To further understand the possible biochemical mechanisms behind the repertoire shift, we first looked at the motifs of the peptides found in each treatment group to determine if drug treatment was altering protein cleavage and processing (Supplementary Fig. S8C). Processing of the peptides did not appear to be altered substantially, as the frequency of amino acids in each position was similar before and after treatment, thus not accounting for these large changes in the repertoire (Supplementary Fig. S8C). We next performed RNA-seq on the cells treated with RET inhibitors to determine if the drugs were altering protein expression and thus the ligandome. We also analyzed the protein derivation of the peptides in the ligandome in comparison with the upregulated proteins in each cell group (Supplementary Fig. S8D–S8G). Network analysis of new peptides after RET inhibition showed enrichment in the cell-cycle arrest and negative regulation of the cell-cycle pathways (Supplementary Fig. S8D and S8E). Among the new peptides in the RET inhibitor–treated cells, 2 out of the 16 known TEIPPs with spontaneous immune responses in healthy donors presented on HLA-A*02:01 were detected (Table 1; ref. 28). Previously, TEIPPs have been described in cells that lack TAP or are low in HLA surface expression (28–30, 53). Here we instead showed that in cells that have increased levels of HLA and TAP proteins, TEIPPs were presented, suggesting an alternate mechanism for their appearance.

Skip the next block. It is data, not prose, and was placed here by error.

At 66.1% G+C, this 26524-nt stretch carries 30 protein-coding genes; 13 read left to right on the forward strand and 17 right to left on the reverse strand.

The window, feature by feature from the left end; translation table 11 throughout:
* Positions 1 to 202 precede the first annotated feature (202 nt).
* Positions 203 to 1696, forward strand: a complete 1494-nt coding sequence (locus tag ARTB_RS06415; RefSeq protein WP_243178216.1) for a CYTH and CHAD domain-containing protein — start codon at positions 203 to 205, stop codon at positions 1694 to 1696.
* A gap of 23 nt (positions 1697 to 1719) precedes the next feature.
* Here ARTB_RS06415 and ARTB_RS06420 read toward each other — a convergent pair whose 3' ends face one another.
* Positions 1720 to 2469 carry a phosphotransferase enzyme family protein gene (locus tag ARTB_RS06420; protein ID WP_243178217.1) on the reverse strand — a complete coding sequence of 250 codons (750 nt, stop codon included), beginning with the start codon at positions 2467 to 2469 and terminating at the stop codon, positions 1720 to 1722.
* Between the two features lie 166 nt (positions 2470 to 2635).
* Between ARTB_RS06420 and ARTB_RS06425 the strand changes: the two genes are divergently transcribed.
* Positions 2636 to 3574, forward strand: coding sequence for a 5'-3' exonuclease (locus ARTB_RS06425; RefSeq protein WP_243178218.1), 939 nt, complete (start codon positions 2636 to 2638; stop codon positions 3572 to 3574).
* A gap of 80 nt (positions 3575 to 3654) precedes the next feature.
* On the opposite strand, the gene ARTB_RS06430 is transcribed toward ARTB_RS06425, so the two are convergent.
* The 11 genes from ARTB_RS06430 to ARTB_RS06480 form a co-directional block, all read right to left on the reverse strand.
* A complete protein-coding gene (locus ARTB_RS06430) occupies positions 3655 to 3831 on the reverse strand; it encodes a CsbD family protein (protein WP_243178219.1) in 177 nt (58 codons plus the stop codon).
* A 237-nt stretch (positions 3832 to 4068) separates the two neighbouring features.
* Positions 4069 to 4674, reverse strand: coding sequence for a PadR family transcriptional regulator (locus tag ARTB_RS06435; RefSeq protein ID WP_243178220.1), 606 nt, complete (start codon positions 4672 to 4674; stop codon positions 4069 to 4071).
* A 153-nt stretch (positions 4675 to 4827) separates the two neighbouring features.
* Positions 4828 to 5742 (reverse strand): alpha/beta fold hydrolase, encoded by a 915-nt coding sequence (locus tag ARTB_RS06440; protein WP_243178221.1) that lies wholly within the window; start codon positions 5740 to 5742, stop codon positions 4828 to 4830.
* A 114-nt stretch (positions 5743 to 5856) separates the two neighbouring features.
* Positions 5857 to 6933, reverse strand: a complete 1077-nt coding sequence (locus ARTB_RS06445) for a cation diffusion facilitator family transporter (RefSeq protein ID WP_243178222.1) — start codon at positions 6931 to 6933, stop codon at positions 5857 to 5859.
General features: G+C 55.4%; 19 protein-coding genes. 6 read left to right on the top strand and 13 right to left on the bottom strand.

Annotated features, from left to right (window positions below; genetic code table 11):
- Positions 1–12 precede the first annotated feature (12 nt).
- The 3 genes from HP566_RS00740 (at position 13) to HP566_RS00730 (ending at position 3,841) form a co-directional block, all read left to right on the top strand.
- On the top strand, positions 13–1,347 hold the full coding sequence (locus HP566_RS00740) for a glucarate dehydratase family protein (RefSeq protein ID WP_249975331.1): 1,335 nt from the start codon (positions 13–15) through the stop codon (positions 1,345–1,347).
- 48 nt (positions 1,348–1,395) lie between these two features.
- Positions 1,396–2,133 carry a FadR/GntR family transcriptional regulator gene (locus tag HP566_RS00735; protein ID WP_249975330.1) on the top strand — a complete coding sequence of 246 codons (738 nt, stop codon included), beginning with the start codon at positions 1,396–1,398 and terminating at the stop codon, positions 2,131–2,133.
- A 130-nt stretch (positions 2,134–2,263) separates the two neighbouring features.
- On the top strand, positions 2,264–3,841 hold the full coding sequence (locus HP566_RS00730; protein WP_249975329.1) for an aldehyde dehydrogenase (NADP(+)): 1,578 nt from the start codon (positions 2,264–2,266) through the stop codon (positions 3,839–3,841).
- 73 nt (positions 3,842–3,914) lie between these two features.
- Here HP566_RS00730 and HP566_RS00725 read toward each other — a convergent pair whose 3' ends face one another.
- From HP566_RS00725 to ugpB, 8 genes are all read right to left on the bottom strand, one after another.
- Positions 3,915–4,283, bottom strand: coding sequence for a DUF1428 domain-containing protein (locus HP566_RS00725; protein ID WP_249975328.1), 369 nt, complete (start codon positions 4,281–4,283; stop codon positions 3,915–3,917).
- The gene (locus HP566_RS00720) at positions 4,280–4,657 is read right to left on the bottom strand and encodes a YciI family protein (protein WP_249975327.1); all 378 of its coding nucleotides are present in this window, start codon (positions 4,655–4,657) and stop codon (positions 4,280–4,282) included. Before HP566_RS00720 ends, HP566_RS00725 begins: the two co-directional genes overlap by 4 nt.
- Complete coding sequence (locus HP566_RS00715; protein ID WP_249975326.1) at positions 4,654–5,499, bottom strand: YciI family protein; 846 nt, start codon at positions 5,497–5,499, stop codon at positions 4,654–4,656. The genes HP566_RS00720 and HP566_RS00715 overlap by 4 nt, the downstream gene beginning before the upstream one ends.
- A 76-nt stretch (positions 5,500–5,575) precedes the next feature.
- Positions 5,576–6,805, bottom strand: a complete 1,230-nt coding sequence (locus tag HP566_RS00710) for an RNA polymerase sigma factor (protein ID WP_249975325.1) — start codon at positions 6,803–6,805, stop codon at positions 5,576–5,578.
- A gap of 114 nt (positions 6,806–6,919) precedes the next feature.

|TIEPP sequence .||DMSO .||AST487 .||Cabozantinib .|
|TIEPP sequence .||DMSO .||AST487 .||Cabozantinib .|
NOTE: The 16 known TEIPP peptides reported for HLA-A*02 and the drug treatment groups in which those TEIPP peptides were found. Number indicates the number of runs TEIPP peptide were found in (n = 3).